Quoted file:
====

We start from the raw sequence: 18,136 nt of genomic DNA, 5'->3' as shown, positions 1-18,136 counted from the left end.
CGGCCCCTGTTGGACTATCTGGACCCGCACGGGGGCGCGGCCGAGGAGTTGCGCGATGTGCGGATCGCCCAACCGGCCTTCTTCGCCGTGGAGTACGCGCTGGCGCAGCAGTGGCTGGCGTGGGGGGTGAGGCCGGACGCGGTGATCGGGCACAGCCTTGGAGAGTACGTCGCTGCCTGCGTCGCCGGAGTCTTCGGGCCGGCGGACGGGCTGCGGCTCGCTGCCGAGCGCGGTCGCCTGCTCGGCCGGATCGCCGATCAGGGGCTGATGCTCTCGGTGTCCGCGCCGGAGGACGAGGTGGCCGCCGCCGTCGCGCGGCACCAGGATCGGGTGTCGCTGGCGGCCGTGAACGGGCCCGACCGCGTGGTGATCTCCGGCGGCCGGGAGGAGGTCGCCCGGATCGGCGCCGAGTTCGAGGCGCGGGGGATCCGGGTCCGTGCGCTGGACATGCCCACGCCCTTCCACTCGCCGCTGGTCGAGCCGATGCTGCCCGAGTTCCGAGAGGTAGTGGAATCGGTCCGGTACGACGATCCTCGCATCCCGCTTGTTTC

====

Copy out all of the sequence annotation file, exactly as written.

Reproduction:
We start from the raw sequence: 18,136 nt of genomic DNA, 5'->3' as shown, positions 1-18,136 counted from the left end.
CGGCCCCTGTTGGACTATCTGGACCCGCACGGGGGCGCGGCCGAGGAGTTGCGCGATGTGCGGATCGCCCAACCGGCCTTCTTCGCCGTGGAGTACGCGCTGGCGCAGCAGTGGCTGGCGTGGGGGGTGAGGCCGGACGCGGTGATCGGGCACAGCCTTGGAGAGTACGTCGCTGCCTGCGTCGCCGGAGTCTTCGGGCCGGCGGACGGGCTGCGGCTCGCTGCCGAGCGCGGTCGCCTGCTCGGCCGGATCGCCGATCAGGGGCTGATGCTCTCGGTGTCCGCGCCGGAGGACGAGGTGGCCGCCGCCGTCGCGCGGCACCAGGATCGGGTGTCGCTGGCGGCCGTGAACGGGCCCGACCGCGTGGTGATCTCCGGCGGCCGGGAGGAGGTCGCCCGGATCGGCGCCGAGTTCGAGGCGCGGGGGATCCGGGTCCGTGCGCTGGACATGCCCACGCCCTTCCACTCGCCGCTGGTCGAGCCGATGCTGCCCGAGTTCCGAGAGGTAGTGGAATCGGTCCGGTACGACGATCCTCGCATCCCGCTTGTTTC